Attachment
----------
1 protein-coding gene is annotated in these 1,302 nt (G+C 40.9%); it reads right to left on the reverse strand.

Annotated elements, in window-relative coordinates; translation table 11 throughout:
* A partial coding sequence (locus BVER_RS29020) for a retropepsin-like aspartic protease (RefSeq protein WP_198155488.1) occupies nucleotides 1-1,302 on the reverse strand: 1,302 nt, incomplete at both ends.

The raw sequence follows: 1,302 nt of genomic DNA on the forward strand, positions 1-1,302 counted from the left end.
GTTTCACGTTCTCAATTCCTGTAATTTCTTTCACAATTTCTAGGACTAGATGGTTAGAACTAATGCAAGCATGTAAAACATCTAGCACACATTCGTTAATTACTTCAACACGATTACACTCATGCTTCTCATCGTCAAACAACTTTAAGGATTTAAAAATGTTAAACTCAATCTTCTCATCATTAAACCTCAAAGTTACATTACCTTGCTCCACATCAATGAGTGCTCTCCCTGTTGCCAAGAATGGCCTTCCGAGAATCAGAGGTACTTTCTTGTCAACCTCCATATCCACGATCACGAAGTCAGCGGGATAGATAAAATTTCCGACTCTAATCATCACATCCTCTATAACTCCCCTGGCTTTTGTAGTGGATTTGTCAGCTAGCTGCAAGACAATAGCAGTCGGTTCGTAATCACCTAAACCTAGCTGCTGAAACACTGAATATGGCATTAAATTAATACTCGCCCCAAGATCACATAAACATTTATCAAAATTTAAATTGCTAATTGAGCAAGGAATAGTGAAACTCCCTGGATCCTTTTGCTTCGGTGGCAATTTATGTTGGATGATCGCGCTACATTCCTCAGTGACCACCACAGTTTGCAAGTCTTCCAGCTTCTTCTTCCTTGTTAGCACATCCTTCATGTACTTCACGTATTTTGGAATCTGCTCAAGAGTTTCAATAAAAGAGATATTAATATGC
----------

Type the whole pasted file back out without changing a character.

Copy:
1 protein-coding gene is annotated in these 1,302 nt (G+C 40.9%); it reads right to left on the reverse strand.

Annotated elements, in window-relative coordinates; translation table 11 throughout:
* A partial coding sequence (locus BVER_RS29020) for a retropepsin-like aspartic protease (RefSeq protein WP_198155488.1) occupies nucleotides 1-1,302 on the reverse strand: 1,302 nt, incomplete at both ends.

The raw sequence follows: 1,302 nt of genomic DNA on the forward strand, positions 1-1,302 counted from the left end.
GTTTCACGTTCTCAATTCCTGTAATTTCTTTCACAATTTCTAGGACTAGATGGTTAGAACTAATGCAAGCATGTAAAACATCTAGCACACATTCGTTAATTACTTCAACACGATTACACTCATGCTTCTCATCGTCAAACAACTTTAAGGATTTAAAAATGTTAAACTCAATCTTCTCATCATTAAACCTCAAAGTTACATTACCTTGCTCCACATCAATGAGTGCTCTCCCTGTTGCCAAGAATGGCCTTCCGAGAATCAGAGGTACTTTCTTGTCAACCTCCATATCCACGATCACGAAGTCAGCGGGATAGATAAAATTTCCGACTCTAATCATCACATCCTCTATAACTCCCCTGGCTTTTGTAGTGGATTTGTCAGCTAGCTGCAAGACAATAGCAGTCGGTTCGTAATCACCTAAACCTAGCTGCTGAAACACTGAATATGGCATTAAATTAATACTCGCCCCAAGATCACATAAACATTTATCAAAATTTAAATTGCTAATTGAGCAAGGAATAGTGAAACTCCCTGGATCCTTTTGCTTCGGTGGCAATTTATGTTGGATGATCGCGCTACATTCCTCAGTGACCACCACAGTTTGCAAGTCTTCCAGCTTCTTCTTCCTTGTTAGCACATCCTTCATGTACTTCACGTATTTTGGAATCTGCTCAAGAGTTTCAATAAAAGAGATATTAATATGC